How the Gazan Resistance Manufactures Rockets with Help from Iran, Syria, and Hizbullah

(Al-Akhbar-Lebanon) Qassem Qassem, Youssef Fares, and Abdel Rahman Nassar - Gazan resistance fighters traveled to Tehran to attend intensive training sessions. Over many months they gained invaluable skills, starting with on-hands application of theories, to testing weapons and tactics in environments simulating the geography in Gaza. The resistance fighters transferred their experience to Gaza, where they helped manufacture and develop rockets, and provided training on how to emplace and camouflage them. The training did not come only from Iran, as fighters also underwent the same kind of training in Syria. Since 2005, following the withdrawal of the Israeli enemy from the Philadelphia Corridor, the southern border with Egypt was now open to the resistance fighters, creating better conditions for smuggling in weapons and raw materials through tunnels to manufacture rockets. A new stage began in which fighters from Gaza flocked to Lebanon, and collaborated with the resistance there to bring in more weapons and military equipment. The first Fajr-5 rockets arrived in Gaza in 2011, and were used for the first time in 2012. At the time, Israel accused the IRGC of supplying rockets to the resistance. The commander of the IRGC, Mohammad Ali Jafari, responded by confirming the transfer of Fajr rockets, and added that he would be seeking to supply other rocket systems. Leading sources in Islamic Jihad said that the majority of weapons that arrived in Gaza and used in the battles of 2012 and 2014 had come through during Hosni Mubarak's term. In those years, the authorities in Egypt turned a blind eye to smuggling in Sinai. Then under President Mohammed Morsi, the resistance stockpiled a fair amount of rockets and hardware. However, smuggling weapons under Morsi was more difficult than under Mubarak, though it was easier under him to move fighters out of Gaza for training. In late 2012, the Israeli air force bombed a weapons convoy in Sudan, said to be on its way to Gaza. At that point, the Iranians realized that the best option to supply rockets to the Palestinian resistance was to help manufacture them locally. Accordingly, Tehran worked with Hizbullah to train Gazans on setting up plants to manufacture rockets. The Gaza war in 2014 demonstrated the worth of months of training in Iran. Assistant Foreign Minister of Iran Hossein Amir Abdul-Lahian said the IRGC had transferred rocket-making technology to the Palestinians.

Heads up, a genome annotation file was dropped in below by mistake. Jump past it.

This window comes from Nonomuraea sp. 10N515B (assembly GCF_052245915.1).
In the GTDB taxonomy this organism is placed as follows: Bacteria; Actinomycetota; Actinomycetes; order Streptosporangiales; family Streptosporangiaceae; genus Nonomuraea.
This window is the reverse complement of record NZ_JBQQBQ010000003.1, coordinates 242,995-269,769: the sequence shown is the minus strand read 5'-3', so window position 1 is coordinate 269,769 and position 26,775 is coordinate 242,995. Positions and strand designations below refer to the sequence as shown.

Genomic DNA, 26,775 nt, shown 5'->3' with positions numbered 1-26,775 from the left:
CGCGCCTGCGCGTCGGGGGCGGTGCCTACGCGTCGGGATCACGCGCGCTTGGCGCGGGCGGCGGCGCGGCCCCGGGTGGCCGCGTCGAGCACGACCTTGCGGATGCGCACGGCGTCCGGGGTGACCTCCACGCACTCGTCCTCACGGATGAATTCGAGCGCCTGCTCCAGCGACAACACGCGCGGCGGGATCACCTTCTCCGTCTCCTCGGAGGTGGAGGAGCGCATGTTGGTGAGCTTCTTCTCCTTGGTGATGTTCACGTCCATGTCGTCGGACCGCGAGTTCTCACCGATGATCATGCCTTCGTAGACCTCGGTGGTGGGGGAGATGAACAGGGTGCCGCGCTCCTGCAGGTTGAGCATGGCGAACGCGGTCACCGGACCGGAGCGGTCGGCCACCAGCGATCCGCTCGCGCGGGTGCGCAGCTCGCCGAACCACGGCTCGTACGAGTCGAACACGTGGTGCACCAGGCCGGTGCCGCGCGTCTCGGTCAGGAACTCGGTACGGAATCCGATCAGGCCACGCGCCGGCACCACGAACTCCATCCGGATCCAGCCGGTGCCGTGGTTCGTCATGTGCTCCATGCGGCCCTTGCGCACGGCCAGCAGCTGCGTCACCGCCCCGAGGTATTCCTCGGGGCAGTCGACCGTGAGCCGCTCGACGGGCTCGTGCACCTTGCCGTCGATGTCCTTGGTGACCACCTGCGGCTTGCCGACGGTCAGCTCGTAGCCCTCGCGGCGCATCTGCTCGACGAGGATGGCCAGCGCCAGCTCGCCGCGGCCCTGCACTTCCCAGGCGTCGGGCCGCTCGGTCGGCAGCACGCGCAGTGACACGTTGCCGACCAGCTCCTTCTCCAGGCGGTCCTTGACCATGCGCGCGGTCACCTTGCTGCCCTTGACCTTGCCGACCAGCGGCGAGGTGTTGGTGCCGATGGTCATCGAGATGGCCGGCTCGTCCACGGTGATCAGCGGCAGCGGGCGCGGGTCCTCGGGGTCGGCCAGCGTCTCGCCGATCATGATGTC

2014-11-14 00:00:00

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